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Three Simple Rules for Eating Seafood

And other efficient biological filters also exist. Ocean farmers are finding that edible kelp grows miraculously fast, can be high in omega-3s and extracts huge amounts of excess nutrients from the water column. Grown together with mussels and other bivalves, kelp represents a real bright spot for making a better American seafood supply.

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Kelp farming is cropping up as a new industry

Ocean Approved of Maine, which claims to be America’s first and only commercial kelp farm, launched a line of kelp cubes this month at the Boston Seafood Show. The cubes are aimed at the popular smoothie market, which has expanded the use of the green veggie in its juices. The company also sells kelp “sea slaw,” “sea rounds” and “wraps.” Ocean Approved began in 2009 and has been seeded with a half million dollars in grants from NOAA Fisheries and the Maine Technology Institute. The company produces 33,000 pounds per acre on five acres annually and business has increased 400 percent in two years, according to the Casco Times.

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Top chefs join forum to help support Maine fishing industry

In keeping with the mantra “sell the dish, not the fish,” he laid out smoked lobster on seaweed salad and sauteed kelp with blood orange and onion.

“I was using lobster to introduce them to kelp,” said Seaver. “It’s restorative and an opportunity for the working waterfront. It’s healthy and nutritious, a huge economic opportunity in Maine.”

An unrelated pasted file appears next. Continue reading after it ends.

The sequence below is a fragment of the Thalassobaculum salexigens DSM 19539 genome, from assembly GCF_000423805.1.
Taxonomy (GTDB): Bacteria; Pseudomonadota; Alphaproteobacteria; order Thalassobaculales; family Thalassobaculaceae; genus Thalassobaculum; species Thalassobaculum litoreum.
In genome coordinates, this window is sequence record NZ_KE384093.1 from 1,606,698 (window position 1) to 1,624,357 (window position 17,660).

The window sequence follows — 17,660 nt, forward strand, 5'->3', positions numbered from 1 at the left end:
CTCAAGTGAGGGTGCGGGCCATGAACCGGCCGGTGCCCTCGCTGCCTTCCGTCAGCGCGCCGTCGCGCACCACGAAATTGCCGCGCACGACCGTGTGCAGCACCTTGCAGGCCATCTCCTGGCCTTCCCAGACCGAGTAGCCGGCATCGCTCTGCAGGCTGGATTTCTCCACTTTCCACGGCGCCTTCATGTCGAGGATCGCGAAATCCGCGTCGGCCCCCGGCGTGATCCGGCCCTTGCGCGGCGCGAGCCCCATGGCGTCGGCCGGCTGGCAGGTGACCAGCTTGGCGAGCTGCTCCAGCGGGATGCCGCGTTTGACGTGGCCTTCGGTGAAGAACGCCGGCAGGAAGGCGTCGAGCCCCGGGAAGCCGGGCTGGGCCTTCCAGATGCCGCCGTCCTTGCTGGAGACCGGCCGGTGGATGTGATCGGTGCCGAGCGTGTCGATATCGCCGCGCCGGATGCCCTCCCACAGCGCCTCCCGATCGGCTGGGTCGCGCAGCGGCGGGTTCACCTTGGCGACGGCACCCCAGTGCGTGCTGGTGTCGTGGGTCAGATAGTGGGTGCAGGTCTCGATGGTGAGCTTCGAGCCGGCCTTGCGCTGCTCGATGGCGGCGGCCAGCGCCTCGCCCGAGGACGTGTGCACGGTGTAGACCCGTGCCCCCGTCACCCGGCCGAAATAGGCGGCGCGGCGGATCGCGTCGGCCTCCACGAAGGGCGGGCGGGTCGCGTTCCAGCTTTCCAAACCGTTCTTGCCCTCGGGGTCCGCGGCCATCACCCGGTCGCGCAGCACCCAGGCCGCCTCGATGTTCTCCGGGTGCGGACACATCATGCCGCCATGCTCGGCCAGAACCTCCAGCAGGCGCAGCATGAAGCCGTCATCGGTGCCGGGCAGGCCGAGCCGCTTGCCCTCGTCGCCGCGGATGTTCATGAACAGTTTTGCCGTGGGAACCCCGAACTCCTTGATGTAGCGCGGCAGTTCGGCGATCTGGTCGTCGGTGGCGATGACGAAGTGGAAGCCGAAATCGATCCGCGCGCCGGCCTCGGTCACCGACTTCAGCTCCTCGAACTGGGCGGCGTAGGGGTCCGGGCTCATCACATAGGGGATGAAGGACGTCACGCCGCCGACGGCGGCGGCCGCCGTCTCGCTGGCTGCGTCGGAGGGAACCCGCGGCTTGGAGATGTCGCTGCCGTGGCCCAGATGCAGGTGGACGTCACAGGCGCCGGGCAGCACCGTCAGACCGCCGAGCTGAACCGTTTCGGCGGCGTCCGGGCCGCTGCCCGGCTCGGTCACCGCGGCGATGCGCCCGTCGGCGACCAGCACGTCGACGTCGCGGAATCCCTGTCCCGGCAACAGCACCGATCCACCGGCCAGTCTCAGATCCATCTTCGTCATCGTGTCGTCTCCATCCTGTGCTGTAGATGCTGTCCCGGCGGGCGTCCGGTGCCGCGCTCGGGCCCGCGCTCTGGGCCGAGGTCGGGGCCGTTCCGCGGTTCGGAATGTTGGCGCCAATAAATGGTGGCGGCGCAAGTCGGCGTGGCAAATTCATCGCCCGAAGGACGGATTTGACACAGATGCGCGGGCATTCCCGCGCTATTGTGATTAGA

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Study: Antioxidant Properties of Kelp

Recently many phytochemical researches including
seaweeds have tried to find natural antioxidants strongly
scavenging these free radicals that are powerful oxidants
and contain unpaired electrons. Free radicalsmediated
modification of DNA, proteins, lipids, and
small cellular molecules is associated with a number of
pathological processes, including atherosclerosis, arthritis,
diabetes, pulmonary dysfunction, ischemia-reperfusion
tissue damage and neurological disorders such as
Alzheimer’s disease (Steinberg et al. 1989; Frlich and
Riederer 1995).

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First it was wheatgrass, then Kale and now it's KELP: Why seaweed is now at the top of the superfood table

'Kelp contains a huge array of vitamins and minerals - 46 minerals, 16 amino acids (protein building blocks) and 11 micro-nutrients – and there is a lot of research into its numerous health benefits.

'Many nutritionists prescribe kelp supplements to aid thyroid function, hydration and weight management due to its high iodine content.

'Kelp is also extremely high in antioxidants and has anti-inflammatory properties which can help fight free radical damage and even cancers.

'There are in fact now studies looking into ovarian cancer and reduced rates of the cancer in Japanese women who have high intakes of kelp in their diet,' she continued.

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Antioxidant activities of enzymatic extracts from brown seaweeds.

Moreover the two enzymatic extracts strongly inhibited DNA damage (approximately 50%). Those extracts showed significantly (p<0.05) remarkable scavenging effects in DPPH free radical scavenging assay and the activity indicated a marked correlation with phenolic contents. From the results, enzymatic extracts of the brown seaweeds might be valuable antioxidative sources.

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Seaweed: ‘Adventurous' food's a $6.4 billion industry

"We saw the level of consumption of seaweed globally and realized it was only a matter of time before it started to be reintroduced into our country," he says. "Seaweed was eaten by our indigenous population before the colonists came along. When my great-grandmother in Newfoundland was a little girl, they would eat seaweed in the winter as a way to get your green nutrition at a time when there weren't any green plants available."

Dobbins says he holds a significant share of the seaweed market in high schools and colleges, as demand for healthier dietary options continues to grow.

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